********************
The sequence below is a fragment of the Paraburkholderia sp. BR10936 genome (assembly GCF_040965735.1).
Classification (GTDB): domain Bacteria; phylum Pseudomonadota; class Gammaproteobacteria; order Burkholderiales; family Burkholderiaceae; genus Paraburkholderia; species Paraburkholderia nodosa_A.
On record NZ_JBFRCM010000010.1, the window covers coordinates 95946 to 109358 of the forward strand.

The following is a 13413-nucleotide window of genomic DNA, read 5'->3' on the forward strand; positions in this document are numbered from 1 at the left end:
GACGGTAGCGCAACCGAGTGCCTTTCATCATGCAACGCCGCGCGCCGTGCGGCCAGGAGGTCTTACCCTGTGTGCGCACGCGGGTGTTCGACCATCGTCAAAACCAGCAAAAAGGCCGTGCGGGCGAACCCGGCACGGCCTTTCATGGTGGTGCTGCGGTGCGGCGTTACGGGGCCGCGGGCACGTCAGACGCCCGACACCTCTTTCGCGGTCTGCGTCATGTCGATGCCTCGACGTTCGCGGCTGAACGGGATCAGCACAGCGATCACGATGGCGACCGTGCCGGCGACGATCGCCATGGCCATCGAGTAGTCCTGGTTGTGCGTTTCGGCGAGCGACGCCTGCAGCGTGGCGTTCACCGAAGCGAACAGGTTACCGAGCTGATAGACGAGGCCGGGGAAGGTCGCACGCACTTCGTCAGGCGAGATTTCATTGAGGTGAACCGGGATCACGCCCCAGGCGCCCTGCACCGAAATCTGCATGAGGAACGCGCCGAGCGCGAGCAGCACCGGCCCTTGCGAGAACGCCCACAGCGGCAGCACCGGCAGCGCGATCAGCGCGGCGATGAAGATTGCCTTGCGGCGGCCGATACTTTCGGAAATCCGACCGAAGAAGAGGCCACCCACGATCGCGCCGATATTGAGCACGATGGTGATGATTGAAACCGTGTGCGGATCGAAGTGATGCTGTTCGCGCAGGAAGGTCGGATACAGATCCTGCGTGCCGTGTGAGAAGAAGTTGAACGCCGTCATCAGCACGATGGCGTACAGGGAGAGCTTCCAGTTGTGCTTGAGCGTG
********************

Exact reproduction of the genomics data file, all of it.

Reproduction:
The sequence below is a fragment of the Paraburkholderia sp. BR10936 genome (assembly GCF_040965735.1).
Classification (GTDB): domain Bacteria; phylum Pseudomonadota; class Gammaproteobacteria; order Burkholderiales; family Burkholderiaceae; genus Paraburkholderia; species Paraburkholderia nodosa_A.
On record NZ_JBFRCM010000010.1, the window covers coordinates 95946 to 109358 of the forward strand.

The following is a 13413-nucleotide window of genomic DNA, read 5'->3' on the forward strand; positions in this document are numbered from 1 at the left end:
GACGGTAGCGCAACCGAGTGCCTTTCATCATGCAACGCCGCGCGCCGTGCGGCCAGGAGGTCTTACCCTGTGTGCGCACGCGGGTGTTCGACCATCGTCAAAACCAGCAAAAAGGCCGTGCGGGCGAACCCGGCACGGCCTTTCATGGTGGTGCTGCGGTGCGGCGTTACGGGGCCGCGGGCACGTCAGACGCCCGACACCTCTTTCGCGGTCTGCGTCATGTCGATGCCTCGACGTTCGCGGCTGAACGGGATCAGCACAGCGATCACGATGGCGACCGTGCCGGCGACGATCGCCATGGCCATCGAGTAGTCCTGGTTGTGCGTTTCGGCGAGCGACGCCTGCAGCGTGGCGTTCACCGAAGCGAACAGGTTACCGAGCTGATAGACGAGGCCGGGGAAGGTCGCACGCACTTCGTCAGGCGAGATTTCATTGAGGTGAACCGGGATCACGCCCCAGGCGCCCTGCACCGAAATCTGCATGAGGAACGCGCCGAGCGCGAGCAGCACCGGCCCTTGCGAGAACGCCCACAGCGGCAGCACCGGCAGCGCGATCAGCGCGGCGATGAAGATTGCCTTGCGGCGGCCGATACTTTCGGAAATCCGACCGAAGAAGAGGCCACCCACGATCGCGCCGATATTGAGCACGATGGTGATGATTGAAACCGTGTGCGGATCGAAGTGATGCTGTTCGCGCAGGAAGGTCGGATACAGATCCTGCGTGCCGTGTGAGAAGAAGTTGAACGCCGTCATCAGCACGATGGCGTACAGGGAGAGCTTCCAGTTGTGCTTGAGCGTG